A Coping Skill To Keep In Your Pocket- Dr. Alisa Rosenberg

Sometimes we all need a trusted, reliable, handy and simple way to shift our energy, calm us down, refocus our thoughts, and prepare us for the moments ahead. If you struggle with anxiety or panic, self-doubt, obsessive intrusive thoughts, or impulsive behavior, this technique is a great one to practice and master. It is one of the most effective coping strategies I teach my patients. After a little practice, they report significant feelings of inner strength and capacity for self soothing. Try it out, and then try it again and again. As you practice it, it will get more familiar and easier to use and it comes in handy in a multitude of situations in life. Ready? Ok..

While you’re seated, with both feet on the floor, inhale for three long seconds and feel the air going through your nose and down into your belly. As you do this, close your eyes, imagine the air you’re breathing is full of calm, pure, soothing energy as it enters your body through your nose and streams in from the top of your head. Imagine the energy in a color that fits with what you feel you need (maybe red if you need energy and confidence, blue if you peace and serenity, green if you want ground and connect with nature, etc). The things you want to feel are contained in that colorful energy and the color brightens with each deep filling breath of air you take in. Allow this energy to fill your whole body, through your arms and down to your toes. Really concentrate on how good this energy feels filling up your space and let it overtake any current anxiety, stress, self-doubt, and insecurity that is currently in your way. As you exhale, imagine your fear, discomfort, sadness and any other negative unhelpful energy leaving your body and making even more room for the joy, pleasure and comfort you want to bring in. You can even make a gentle humming sound (hmmmm) and vibration with your lips as you breathe out your nose to ease even more tension, and allow an added extension of effort to rid yourself of this discomfort. After doing this deep breath 3-4 times (or as many as you want/need)…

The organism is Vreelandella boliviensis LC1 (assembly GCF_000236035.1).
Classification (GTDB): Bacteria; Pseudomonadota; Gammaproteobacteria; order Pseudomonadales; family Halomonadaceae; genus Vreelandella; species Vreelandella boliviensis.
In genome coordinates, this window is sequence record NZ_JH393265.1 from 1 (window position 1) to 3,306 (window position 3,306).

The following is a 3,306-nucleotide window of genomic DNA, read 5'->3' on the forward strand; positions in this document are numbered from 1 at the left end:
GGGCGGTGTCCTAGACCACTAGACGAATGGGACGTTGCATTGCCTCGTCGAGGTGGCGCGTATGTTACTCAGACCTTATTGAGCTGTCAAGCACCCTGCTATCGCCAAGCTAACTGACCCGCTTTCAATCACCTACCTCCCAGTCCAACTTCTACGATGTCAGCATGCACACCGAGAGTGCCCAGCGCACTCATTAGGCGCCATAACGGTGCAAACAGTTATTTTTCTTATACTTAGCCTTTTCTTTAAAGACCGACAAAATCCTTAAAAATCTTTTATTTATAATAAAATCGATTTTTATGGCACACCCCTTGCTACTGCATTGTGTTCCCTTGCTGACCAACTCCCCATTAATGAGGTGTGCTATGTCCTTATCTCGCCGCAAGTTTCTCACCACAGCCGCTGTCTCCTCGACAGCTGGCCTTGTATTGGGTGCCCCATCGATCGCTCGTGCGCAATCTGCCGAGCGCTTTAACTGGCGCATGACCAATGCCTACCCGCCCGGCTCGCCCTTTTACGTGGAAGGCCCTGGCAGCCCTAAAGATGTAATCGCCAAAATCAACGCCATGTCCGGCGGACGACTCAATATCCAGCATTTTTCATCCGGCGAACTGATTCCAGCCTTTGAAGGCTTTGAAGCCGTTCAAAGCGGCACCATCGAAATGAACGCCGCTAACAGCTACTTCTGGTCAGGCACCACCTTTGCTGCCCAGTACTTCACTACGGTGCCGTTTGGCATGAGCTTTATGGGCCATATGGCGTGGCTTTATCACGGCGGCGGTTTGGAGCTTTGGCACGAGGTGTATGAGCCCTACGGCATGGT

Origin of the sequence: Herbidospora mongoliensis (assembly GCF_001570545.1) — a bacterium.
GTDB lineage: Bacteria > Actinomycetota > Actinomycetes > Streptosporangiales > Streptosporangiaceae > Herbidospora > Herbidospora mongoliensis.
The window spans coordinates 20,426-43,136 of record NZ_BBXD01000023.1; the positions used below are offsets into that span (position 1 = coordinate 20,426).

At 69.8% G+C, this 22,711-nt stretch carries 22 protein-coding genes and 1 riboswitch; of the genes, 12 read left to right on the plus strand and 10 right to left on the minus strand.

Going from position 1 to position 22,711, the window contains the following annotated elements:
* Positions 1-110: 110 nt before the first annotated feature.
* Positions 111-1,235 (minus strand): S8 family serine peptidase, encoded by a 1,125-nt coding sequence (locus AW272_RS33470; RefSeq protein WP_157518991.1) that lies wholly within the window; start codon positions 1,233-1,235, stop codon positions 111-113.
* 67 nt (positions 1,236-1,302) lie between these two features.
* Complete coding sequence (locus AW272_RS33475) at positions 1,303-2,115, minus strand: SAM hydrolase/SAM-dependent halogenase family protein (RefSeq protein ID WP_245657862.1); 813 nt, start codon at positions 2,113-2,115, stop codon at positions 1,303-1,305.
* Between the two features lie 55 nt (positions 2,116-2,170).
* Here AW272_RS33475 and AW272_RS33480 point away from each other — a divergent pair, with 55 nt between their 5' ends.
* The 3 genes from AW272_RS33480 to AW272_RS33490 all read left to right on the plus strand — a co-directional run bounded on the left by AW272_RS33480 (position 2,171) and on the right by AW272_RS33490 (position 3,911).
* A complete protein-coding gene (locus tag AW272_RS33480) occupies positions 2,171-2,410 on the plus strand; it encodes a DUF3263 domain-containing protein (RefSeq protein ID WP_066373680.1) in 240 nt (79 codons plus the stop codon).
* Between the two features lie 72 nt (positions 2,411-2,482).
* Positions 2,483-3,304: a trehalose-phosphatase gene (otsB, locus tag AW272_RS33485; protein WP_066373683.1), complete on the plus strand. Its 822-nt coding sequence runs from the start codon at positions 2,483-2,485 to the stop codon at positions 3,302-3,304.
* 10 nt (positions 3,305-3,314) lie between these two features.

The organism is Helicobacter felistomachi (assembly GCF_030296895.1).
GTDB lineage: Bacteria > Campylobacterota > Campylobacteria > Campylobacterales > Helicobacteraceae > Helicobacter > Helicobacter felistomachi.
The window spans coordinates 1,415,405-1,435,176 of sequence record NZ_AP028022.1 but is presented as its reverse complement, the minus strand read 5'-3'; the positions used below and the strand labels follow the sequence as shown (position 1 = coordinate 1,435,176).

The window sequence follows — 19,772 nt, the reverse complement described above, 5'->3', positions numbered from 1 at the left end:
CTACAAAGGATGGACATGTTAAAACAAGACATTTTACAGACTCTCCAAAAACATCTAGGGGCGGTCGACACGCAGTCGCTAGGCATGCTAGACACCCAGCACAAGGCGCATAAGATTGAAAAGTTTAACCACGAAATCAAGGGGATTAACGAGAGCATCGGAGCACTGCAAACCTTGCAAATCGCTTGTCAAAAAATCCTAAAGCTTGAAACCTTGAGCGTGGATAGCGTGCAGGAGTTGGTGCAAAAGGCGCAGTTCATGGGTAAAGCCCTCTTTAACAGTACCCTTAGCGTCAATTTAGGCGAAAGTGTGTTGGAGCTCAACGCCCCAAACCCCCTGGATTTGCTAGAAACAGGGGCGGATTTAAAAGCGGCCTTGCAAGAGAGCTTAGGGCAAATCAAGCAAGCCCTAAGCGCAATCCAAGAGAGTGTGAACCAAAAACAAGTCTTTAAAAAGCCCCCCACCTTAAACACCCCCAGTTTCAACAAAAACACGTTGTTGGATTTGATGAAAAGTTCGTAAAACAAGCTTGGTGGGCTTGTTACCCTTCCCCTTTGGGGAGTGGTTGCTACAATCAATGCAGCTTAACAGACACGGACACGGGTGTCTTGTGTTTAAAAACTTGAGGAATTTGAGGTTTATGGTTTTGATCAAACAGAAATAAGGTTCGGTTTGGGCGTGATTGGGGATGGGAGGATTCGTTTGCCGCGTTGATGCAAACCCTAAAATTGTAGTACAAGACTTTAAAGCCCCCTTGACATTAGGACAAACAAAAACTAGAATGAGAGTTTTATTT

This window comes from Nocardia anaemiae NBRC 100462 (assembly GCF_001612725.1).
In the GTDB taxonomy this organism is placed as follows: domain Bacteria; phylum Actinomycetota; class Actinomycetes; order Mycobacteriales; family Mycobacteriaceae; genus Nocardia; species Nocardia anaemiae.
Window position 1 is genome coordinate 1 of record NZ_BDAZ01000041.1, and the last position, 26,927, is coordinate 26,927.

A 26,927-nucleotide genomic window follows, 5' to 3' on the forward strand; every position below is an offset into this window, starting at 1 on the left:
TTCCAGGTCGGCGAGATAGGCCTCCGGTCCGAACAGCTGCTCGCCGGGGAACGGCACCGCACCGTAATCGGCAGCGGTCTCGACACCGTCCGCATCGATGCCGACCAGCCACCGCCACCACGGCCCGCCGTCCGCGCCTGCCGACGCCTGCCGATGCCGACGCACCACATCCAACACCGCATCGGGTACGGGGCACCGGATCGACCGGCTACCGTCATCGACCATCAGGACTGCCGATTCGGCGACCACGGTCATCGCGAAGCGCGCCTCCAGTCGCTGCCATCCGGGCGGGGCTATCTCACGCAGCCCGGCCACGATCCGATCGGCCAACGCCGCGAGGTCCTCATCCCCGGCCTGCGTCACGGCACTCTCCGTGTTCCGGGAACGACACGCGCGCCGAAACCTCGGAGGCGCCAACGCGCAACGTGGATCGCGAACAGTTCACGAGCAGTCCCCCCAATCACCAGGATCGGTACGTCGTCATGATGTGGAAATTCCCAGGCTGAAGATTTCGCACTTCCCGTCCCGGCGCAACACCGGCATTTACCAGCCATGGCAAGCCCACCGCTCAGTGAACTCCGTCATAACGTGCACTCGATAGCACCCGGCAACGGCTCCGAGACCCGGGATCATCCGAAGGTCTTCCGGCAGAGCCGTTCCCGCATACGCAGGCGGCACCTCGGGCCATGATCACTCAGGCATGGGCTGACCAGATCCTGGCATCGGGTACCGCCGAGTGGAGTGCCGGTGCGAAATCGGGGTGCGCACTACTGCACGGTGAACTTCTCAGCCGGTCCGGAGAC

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Move your attention to the bottom of your spinal cord (just above the rectum), and immediately reinforce your stability and ground yourself by imagining a cord made of a material that feels sturdy and most helpful to you (maybe a thick iron rod, or a tree trunk, or even a sturdy bungie cord) going from that area of your body straight down into the very center of earth. Imagine the cord pulling you and the center of earth closer together so that you are firmly planted to the earth. In that moment, feel the weight of your body on whatever chair or surface your sitting on, and focus on the heaviness of your body and its closeness to the ground. Lastly…

Talk to yourself. Start with “I am OK”, remind yourself that you are not being hurt, you do not need to run away from anything and that in this very moment, you are simply alive and breathing. Tell yourself, “it’s OK for me to take a couple minutes to calm down. It’s a skill I can use anytime I need it, and it works. After I take these few minutes to calm myself, I will be more focused, more joyous, more calm, and more in touch with myself.” Think about what your GOOD intentions are for the coming moment (whether a work meeting, taking your child to school, making an important phone call, or reaching toward your partner to get some understanding), and remind yourself that as long as your intention is kind, loving, and good, and you are grounded, calm, and focused, you can achieve anything you want!

I hope you use these techniques in whatever variation feels right and good to you and that you walk away from the 2-3 minutes of utilizing this coping skill feeling empowered and capable; a better and more confident you than you were a moment before, and more ready to take on your life.

 

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About The Author

Dr. Rosenberg, Psy.D., helps her clients learn to cope with anxiety and other uncomfortable emotions by teaching skills and allowing them a safe comfortable place to reflect and grow. She is a licensed psychologist specializing in women's mental health and wellness. She provides individual 1:1 therapy and leads women's groups for Thrive Psychology in Santa Monica. Dr. Rosenberg is a graduate of the University of Massachusetts and The Wright Institute in Berkeley, CA.